GM Hopes to Throw Out Impala Lawsuit

By Sam Grossman | August 18, 2011
A lawsuit recently filed by Pennsylvania Chevrolet Impala owner Donna Trusky has thrown a harsh spotlight onto General Motors, and how it will deal with problems with its vehicles that occurred before its 2009 bankruptcy. At issue is a fault in the rear suspension of the Impala that causes premature wear of the rear tires. In 2008, GM recalled all police-spec versions of the Impala to correct the problem, but it left consumer models untouched. However, Trusky says the same problem has forced her to replace the rear tires on her Impala twice in less than 25,000 miles. Trusky isn't the only Impala owner who noticed the problem, and more than 50 others have complained to the National Highway Traffic Safety Administration. However, much to their dismay, GM believes the current lawsuit should be thrown away.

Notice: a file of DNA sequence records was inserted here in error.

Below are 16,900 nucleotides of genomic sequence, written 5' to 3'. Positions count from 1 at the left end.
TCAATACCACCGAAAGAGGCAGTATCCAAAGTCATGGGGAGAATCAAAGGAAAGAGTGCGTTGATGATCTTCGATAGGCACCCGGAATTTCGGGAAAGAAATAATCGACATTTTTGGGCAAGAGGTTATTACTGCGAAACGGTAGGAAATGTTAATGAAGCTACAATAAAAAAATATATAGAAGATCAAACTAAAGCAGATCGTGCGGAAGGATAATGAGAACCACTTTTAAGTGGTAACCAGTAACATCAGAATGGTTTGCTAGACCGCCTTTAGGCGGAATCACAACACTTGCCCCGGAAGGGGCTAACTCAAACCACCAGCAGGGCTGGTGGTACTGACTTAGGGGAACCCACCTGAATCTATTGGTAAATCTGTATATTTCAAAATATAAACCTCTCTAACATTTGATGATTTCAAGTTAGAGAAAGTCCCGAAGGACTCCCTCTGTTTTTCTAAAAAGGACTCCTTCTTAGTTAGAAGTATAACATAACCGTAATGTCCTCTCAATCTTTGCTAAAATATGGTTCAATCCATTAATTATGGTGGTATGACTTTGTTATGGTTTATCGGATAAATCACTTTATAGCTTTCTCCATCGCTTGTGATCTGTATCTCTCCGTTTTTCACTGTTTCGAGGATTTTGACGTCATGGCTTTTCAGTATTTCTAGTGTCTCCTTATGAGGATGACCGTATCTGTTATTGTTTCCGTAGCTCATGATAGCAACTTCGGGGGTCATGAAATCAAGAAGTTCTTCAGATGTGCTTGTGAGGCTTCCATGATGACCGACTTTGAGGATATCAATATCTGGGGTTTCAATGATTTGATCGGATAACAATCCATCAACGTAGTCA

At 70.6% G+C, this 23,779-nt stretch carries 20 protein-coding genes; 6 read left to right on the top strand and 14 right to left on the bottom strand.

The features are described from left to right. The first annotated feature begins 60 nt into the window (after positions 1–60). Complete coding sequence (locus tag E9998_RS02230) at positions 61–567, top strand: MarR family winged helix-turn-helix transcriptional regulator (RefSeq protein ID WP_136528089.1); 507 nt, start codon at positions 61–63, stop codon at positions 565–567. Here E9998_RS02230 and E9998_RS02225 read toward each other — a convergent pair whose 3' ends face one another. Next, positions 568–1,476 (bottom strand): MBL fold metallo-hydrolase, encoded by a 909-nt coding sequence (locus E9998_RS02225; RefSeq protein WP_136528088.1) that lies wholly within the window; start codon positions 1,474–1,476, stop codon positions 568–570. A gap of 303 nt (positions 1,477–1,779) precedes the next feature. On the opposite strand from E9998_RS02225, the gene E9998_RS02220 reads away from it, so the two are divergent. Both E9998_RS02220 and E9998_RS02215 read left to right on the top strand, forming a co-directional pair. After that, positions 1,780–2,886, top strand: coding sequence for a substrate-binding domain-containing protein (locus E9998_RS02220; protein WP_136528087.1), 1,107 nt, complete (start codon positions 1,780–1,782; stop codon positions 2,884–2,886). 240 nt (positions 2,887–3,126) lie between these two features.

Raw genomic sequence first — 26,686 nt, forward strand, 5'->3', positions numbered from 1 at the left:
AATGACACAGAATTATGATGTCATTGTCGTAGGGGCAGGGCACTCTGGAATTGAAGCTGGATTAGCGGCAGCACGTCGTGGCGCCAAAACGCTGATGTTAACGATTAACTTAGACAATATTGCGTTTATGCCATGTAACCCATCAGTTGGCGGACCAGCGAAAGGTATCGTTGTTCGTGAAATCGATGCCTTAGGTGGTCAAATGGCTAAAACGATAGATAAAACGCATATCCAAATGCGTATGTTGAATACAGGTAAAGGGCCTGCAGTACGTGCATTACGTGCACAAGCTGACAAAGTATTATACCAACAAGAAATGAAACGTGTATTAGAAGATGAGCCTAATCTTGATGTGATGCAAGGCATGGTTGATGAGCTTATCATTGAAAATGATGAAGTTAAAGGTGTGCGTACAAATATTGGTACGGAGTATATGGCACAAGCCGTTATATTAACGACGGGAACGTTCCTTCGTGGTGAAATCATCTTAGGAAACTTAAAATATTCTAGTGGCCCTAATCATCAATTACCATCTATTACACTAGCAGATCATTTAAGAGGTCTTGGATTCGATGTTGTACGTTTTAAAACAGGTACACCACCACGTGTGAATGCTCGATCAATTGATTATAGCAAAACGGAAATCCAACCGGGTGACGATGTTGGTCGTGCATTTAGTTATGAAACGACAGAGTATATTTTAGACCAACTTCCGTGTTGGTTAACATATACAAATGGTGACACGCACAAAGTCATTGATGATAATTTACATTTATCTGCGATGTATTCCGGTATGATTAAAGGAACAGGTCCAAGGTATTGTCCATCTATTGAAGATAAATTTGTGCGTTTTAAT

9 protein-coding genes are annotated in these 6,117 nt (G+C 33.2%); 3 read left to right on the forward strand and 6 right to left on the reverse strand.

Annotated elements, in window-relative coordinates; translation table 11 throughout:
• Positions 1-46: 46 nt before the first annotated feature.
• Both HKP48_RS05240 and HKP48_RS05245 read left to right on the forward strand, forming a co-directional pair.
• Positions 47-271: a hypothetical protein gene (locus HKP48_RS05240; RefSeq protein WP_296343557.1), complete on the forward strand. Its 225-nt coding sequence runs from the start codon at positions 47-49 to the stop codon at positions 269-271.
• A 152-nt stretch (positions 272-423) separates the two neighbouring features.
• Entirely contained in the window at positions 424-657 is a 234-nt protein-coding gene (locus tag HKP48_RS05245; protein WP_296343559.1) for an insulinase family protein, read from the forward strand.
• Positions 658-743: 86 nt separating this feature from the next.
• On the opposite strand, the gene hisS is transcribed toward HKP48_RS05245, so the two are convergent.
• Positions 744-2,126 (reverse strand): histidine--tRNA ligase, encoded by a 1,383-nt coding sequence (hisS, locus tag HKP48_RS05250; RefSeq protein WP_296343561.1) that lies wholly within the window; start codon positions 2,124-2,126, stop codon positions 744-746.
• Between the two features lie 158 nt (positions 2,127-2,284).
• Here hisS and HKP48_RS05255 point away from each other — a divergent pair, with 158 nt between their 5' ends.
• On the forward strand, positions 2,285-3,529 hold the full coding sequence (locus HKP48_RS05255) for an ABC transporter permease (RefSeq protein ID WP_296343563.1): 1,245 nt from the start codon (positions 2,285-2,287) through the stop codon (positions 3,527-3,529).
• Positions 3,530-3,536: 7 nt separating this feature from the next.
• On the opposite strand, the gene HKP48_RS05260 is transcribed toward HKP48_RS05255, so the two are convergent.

It all comes back to the bankruptcy. General Motors was actually split into two companies at the time. A "new" GM controlled the surviving Chevrolet, Cadillac, GMC and Buick brands, while the "old" GM was tasked with winding down the remaining brands and selling off old assets to relieve its debts. Now, GM is saying that the Impalas in question belong to the "old" GM, and that it isn't currently responsible for them. "The suit filed by a Pennsylvania Impala owner in U.S. District Court in Detroit should be thrown out because it attempts to hold new GM responsible for old GM's liabilities," said GM lawyer Benjamin Jeffers. "New GM did not assume liability for old GM's design choices, conduct or alleged breaches of liability under the warranty, and its terms expressly preclude money damages." GM certainly has an interest in getting the suit tossed out, since it would be liable for millions of dollars in replaced tires and parts if it loses. On the other hand, this kind of legal maneuvering strikes us as dirty pool. Tell us what you think in the comments below! Source: The Detroit News